By Nicole Lance
This summer my daughter, a high school senior, left comfort in California in order to “do good” and have an adventure by volunteering at ADI Negev – Nahalat Eran. For about a month, she worked five full days per week, assisting staff with the care of severely disabled residents. During her days off and evenings, Isabella relaxed, cooked and spent time with fellow volunteers, and occasionally she went on field trips and socialized with staff. Having visited a few years back, our family was confident that a more significant volunteer experience this summer would resonate. Boy, did it.
There are, of course, the intangible benefits of volunteering like, for example, experiencing the joy that comes with making someone who suffers happy, or at least more comfortable. Volunteering also imparted to my daughter valuable life lessons like:
- perspective and gratitude. Bearing witness to people who lack basic freedom reminds us of the blessings of physical and mental health;
- overcoming discomfort when presented with what can be difficult new situations, e.g. how residents with severe physical and mental limitations eat and move;
- learning to live, work and communicate with people who are different than you, e.g. fellow volunteers who come from all over the world, with different life experiences and speaking other languages;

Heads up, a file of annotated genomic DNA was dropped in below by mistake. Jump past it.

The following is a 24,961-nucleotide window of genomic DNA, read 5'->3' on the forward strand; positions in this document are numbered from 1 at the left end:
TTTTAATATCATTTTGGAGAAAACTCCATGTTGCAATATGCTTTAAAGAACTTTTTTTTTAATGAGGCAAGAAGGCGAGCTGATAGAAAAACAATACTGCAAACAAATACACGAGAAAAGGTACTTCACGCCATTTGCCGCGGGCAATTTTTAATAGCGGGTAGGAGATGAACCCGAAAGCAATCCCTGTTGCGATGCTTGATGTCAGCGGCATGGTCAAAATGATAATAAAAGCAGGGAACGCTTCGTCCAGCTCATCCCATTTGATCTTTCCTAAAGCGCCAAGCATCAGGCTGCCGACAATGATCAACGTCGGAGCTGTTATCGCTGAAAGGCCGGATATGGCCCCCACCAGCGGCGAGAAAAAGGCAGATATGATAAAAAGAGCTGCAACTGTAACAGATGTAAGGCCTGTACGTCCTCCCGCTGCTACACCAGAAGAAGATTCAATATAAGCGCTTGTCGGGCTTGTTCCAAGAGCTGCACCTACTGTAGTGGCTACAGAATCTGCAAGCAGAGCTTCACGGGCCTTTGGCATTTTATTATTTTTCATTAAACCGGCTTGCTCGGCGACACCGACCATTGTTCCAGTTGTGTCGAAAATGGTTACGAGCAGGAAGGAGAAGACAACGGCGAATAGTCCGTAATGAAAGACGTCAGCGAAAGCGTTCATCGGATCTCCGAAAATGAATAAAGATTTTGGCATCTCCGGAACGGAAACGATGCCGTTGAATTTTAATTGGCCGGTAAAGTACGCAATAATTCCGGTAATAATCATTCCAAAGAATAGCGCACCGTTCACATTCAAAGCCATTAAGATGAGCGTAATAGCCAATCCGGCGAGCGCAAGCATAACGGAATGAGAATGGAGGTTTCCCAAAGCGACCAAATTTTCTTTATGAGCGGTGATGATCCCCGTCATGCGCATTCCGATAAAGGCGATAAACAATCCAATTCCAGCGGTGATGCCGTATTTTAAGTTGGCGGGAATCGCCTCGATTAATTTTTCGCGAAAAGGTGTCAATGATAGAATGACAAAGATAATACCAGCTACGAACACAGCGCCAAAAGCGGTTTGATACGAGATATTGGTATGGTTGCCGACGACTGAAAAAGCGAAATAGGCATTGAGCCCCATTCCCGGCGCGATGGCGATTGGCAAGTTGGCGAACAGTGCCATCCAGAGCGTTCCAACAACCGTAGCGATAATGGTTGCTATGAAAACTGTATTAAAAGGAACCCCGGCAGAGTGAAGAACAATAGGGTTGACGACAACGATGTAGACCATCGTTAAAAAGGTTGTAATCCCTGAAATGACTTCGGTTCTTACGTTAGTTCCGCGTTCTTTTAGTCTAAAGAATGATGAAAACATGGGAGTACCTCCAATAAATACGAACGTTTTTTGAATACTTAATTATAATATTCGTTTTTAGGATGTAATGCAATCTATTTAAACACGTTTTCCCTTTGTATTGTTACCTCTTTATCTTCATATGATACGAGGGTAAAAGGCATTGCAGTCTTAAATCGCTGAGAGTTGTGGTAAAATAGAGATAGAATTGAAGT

- experiencing first hand that self-esteem comes not from being told one is great but rather from being capable. Volunteers are trained how to be capable caretakers.
Most parents want the best for their kids. They want them to find purpose in life, to be resilient and to have a healthy perspective. If that sounds like you, consider talking to your high school or college-age child about whether volunteering at ADI Negev – Nahalat Eran is the right fit. A good way to learn more is by watching a TED talk by the founder, Doron Almog, and by contacting the volunteer coordinator through the website.
N.B Picture of Nicole at ADI Negev – Nahalat Eran in between two co-workers of ADI.